Dr. Bhatt: We've got an exciting series of topics that we had planned to discuss, but let me go off the board instead and start off with a topic that's relatively new. Just a couple of days ago, the US Food and Drug Administration (FDA) came out with some revised labeling for clopidogrel. Chris, I saw you had some comments on that in the Wall Street Journal. What do you think of that label change? What's a doctor supposed to do with that information? Dr. Cannon: Well, interestingly this is a pharmacogenetic warning of where the FDA made a reference to "poor metabolizers," which would be the homozygote *2 of the 2C19 allele, in that they're at increased risk in patients getting clopidogrel. They go on to say that one should consider higher doses or alternate treatments for these patients. The warning is reasonable. We've heard this. We've seen more data with the heterozygotes, which are a larger percentage. The homozygotes are in the range of 2%-4% of people. They are higher in Asians upwards of 14%, but the heterozygotes can be more like 30% in Caucasians and higher in other groups. It's worthy to make note of this. The problem is that the implications are pretty broad, so we need to do testing. How do we do this? We've had emails flying at our hospital asking if we offer this and, of course, then what? What alternate therapies do we do now? So a lot of questions have been raised that are unanswered, and there are not much data to help guide. Dr. Bhatt: Paul, what do you think? What are you going to do differently in your practice, if anything, based on this black box warning?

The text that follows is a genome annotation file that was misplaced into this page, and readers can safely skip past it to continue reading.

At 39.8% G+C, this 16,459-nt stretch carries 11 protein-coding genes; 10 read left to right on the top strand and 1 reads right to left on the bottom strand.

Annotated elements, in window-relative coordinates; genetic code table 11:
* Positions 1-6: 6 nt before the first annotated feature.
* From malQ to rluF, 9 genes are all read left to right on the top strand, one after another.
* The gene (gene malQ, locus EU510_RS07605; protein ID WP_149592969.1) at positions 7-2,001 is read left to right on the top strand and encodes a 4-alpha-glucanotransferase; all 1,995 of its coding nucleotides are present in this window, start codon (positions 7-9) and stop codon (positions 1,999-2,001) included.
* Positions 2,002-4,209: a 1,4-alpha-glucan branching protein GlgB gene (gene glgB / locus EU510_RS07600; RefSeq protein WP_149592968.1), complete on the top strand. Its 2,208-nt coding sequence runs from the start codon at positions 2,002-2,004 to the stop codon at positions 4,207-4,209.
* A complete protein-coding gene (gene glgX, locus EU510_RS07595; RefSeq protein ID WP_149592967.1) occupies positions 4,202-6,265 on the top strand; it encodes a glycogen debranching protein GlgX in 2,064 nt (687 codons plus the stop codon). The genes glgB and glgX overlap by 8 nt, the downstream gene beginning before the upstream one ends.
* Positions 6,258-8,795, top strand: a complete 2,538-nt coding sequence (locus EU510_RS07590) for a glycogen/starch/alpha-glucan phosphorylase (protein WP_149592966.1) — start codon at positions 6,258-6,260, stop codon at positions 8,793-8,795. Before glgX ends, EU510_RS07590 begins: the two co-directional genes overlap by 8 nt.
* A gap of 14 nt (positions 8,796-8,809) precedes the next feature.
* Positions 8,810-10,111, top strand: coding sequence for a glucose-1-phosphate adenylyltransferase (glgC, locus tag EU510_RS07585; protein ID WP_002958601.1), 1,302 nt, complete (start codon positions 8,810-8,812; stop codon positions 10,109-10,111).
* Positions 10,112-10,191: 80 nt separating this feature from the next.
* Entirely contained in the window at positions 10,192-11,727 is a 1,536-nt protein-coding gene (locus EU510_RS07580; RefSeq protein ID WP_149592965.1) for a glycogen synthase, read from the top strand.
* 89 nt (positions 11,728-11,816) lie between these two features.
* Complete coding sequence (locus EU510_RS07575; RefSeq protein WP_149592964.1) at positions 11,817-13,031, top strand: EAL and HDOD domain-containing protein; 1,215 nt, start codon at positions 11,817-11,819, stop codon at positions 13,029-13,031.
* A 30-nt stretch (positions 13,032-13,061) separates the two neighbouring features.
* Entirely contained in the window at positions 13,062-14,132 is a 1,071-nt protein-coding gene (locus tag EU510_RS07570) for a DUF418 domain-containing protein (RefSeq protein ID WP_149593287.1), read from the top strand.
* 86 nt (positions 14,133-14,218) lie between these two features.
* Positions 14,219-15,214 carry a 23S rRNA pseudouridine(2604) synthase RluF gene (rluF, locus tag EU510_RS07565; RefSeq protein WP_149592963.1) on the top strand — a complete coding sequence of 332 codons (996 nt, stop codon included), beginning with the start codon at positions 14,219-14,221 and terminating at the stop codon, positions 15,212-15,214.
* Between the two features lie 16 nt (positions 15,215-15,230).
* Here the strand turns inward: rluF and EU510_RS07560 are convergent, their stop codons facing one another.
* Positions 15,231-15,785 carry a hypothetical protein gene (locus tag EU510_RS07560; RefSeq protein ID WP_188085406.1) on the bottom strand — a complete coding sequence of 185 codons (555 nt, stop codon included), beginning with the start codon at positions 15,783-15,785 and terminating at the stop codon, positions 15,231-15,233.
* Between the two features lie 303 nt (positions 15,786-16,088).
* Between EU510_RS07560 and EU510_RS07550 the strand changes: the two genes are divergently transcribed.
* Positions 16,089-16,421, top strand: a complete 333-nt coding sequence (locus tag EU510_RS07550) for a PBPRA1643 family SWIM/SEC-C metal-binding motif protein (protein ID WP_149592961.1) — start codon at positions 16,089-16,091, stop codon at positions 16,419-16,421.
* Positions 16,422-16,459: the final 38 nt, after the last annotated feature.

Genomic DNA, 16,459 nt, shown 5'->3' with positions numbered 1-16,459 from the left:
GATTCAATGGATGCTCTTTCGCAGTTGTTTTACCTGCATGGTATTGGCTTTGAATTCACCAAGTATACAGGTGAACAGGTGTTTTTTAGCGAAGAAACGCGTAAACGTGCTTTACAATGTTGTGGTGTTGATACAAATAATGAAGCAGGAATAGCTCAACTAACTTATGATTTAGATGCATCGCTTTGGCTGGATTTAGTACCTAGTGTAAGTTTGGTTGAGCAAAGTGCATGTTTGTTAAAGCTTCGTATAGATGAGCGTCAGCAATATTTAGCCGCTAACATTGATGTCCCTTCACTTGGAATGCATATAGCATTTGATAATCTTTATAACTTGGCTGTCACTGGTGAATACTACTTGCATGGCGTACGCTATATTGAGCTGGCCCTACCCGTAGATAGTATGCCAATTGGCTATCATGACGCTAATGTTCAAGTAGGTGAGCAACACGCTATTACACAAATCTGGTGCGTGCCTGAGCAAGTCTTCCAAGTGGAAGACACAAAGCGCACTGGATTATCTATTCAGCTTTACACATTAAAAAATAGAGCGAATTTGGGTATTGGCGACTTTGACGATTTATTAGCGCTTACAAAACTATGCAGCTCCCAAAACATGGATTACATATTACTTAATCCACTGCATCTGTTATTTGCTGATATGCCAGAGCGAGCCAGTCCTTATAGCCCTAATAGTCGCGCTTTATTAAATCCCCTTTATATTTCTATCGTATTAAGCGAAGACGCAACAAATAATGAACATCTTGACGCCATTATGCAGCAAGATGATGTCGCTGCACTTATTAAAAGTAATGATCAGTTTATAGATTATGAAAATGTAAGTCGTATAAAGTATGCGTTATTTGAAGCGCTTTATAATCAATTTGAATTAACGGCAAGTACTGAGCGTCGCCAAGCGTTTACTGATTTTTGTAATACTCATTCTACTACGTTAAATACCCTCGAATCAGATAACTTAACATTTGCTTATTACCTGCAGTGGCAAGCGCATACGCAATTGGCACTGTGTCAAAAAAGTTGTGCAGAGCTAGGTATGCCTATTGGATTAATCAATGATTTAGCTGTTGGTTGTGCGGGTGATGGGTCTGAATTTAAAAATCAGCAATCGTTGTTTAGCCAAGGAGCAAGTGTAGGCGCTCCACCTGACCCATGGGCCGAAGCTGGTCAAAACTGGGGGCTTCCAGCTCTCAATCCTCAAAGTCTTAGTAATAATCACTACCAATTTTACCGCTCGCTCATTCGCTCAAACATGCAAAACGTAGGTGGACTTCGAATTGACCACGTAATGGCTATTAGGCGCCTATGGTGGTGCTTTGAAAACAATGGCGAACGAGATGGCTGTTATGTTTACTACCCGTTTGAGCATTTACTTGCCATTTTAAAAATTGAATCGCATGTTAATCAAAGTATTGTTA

Slide 3.